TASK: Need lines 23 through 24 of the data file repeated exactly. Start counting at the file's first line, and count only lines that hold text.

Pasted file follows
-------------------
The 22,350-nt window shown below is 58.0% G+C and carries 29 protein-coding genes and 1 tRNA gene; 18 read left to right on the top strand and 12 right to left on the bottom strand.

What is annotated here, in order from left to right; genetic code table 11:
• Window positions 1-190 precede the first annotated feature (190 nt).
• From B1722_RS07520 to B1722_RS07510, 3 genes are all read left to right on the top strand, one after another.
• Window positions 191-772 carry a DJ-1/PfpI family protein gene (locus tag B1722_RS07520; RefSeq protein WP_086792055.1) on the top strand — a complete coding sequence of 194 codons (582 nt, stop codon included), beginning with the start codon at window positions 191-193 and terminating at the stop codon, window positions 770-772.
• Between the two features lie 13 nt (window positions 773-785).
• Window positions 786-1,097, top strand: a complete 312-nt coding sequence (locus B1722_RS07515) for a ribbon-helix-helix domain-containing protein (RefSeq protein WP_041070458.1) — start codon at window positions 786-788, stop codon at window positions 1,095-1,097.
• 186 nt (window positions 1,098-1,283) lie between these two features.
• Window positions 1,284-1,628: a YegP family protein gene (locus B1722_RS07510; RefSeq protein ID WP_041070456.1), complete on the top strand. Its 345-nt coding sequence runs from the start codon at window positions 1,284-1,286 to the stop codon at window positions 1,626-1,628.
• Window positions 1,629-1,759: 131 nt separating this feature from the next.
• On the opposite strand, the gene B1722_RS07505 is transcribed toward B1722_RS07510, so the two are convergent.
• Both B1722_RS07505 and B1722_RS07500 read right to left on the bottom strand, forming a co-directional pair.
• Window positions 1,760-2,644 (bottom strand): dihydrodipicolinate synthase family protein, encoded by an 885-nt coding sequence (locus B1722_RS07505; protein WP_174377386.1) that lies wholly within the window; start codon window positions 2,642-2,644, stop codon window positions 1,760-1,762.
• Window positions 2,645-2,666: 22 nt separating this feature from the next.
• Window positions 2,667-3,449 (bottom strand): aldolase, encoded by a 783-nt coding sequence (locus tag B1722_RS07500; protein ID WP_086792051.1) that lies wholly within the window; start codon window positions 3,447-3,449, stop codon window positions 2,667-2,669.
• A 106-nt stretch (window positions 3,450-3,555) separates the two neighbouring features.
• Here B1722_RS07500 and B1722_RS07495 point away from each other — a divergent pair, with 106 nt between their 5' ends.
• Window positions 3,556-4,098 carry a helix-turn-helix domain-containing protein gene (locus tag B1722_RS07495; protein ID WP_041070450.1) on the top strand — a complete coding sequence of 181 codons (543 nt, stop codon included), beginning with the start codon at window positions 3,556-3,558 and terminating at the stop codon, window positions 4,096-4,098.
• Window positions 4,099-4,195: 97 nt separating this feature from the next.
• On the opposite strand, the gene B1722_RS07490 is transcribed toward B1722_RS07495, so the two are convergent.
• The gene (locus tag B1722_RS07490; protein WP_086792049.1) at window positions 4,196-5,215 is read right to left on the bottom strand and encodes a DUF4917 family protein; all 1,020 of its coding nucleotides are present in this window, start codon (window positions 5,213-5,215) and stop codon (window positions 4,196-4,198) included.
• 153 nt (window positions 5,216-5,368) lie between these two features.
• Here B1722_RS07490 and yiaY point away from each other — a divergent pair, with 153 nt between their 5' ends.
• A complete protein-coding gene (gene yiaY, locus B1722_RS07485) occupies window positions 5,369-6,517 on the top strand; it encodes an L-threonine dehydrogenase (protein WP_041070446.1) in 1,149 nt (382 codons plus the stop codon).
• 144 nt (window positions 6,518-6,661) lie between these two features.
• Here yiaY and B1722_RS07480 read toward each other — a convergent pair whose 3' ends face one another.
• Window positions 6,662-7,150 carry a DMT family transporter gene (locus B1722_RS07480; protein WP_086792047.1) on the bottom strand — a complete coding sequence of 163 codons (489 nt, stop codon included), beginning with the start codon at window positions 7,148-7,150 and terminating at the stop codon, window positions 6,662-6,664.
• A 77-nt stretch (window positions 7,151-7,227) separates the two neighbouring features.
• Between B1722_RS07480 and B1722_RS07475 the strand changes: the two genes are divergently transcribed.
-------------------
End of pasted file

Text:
• Here B1722_RS07490 and yiaY point away from each other — a divergent pair, with 153 nt between their 5' ends.
• A complete protein-coding gene (gene yiaY, locus B1722_RS07485) occupies window positions 5,369-6,517 on the top strand; it encodes an L-threonine dehydrogenase (protein WP_041070446.1) in 1,149 nt (382 codons plus the stop codon).